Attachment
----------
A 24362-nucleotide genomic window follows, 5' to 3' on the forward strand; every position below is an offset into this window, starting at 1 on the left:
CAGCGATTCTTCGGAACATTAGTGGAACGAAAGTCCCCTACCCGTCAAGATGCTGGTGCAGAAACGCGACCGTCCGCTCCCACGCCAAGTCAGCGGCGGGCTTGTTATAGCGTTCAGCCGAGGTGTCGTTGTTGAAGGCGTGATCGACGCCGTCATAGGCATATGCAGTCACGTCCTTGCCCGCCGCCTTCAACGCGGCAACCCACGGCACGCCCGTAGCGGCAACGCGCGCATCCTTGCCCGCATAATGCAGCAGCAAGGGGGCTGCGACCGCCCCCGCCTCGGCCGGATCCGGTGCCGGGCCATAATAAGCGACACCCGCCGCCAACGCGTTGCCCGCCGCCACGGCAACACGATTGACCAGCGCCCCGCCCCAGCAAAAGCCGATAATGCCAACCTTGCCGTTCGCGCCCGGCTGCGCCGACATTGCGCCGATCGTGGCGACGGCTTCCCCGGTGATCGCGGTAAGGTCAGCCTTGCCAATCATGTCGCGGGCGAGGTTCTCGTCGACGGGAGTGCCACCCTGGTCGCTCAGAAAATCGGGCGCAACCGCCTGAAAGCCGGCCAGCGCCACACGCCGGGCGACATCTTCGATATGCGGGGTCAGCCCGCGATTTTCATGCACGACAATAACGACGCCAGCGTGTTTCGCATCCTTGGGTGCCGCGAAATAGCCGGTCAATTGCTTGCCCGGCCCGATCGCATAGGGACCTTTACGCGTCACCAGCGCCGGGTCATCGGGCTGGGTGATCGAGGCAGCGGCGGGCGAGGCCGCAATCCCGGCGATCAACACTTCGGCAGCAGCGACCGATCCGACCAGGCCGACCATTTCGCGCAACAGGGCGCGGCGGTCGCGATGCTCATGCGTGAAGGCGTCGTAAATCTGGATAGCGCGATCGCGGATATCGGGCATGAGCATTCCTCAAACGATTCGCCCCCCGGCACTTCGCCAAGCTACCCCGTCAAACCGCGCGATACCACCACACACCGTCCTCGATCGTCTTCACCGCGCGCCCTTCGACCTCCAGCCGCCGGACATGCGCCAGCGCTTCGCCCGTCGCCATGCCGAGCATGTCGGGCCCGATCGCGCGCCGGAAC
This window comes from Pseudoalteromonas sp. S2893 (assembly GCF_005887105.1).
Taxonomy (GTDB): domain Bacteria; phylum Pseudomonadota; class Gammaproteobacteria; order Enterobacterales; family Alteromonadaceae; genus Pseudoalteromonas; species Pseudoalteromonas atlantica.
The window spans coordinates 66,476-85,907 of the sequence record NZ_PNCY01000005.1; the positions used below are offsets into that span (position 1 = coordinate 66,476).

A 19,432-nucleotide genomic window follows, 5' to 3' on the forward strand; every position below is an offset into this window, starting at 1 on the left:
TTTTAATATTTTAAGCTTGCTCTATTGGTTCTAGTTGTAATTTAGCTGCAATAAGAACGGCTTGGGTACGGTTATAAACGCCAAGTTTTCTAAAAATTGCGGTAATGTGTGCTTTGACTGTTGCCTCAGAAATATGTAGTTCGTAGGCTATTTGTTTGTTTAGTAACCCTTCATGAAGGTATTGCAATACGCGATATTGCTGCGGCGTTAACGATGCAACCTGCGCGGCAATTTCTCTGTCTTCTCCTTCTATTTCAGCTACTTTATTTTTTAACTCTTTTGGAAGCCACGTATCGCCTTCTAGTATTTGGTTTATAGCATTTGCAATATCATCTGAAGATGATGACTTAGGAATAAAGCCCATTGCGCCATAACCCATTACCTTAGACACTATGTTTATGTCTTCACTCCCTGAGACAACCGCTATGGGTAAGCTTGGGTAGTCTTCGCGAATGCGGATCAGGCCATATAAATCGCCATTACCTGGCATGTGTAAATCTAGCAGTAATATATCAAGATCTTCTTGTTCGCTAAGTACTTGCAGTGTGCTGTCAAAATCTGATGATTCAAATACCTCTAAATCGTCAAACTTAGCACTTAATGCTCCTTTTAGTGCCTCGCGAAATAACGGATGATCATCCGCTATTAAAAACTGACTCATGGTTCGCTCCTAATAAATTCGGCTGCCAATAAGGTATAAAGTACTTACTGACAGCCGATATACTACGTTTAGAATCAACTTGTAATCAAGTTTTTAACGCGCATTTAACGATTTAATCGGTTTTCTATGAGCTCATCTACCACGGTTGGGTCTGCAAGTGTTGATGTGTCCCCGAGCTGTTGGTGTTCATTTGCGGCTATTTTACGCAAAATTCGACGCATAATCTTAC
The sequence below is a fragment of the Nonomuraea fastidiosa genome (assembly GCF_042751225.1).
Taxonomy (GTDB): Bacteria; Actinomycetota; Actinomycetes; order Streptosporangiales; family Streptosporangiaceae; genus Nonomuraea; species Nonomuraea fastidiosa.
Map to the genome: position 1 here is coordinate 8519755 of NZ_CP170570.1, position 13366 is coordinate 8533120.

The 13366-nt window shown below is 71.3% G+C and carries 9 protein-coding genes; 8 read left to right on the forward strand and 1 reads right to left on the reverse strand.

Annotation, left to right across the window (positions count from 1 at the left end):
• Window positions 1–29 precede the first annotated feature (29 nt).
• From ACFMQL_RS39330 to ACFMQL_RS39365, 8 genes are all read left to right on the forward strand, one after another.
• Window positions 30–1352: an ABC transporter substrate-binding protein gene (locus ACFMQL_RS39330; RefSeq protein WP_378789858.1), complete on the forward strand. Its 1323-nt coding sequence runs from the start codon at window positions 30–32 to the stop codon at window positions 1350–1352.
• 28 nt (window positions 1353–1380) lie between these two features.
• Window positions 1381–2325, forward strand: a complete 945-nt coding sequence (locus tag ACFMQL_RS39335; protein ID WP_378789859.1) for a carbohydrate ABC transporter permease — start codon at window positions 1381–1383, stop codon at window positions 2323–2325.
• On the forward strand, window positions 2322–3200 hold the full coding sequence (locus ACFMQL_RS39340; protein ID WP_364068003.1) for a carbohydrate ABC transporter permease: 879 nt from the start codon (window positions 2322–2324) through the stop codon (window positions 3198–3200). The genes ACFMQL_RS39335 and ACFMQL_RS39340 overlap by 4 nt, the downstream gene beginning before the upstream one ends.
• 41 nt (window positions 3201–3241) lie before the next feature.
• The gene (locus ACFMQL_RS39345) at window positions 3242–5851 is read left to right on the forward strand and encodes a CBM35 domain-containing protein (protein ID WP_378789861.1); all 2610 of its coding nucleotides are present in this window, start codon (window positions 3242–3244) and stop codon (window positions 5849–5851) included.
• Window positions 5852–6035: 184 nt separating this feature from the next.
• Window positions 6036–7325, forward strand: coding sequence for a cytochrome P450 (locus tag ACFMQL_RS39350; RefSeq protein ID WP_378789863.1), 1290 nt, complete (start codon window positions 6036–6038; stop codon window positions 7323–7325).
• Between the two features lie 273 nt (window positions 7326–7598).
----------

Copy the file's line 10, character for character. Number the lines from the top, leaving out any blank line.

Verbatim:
Map to the genome: position 1 here is coordinate 8519755 of NZ_CP170570.1, position 13366 is coordinate 8533120.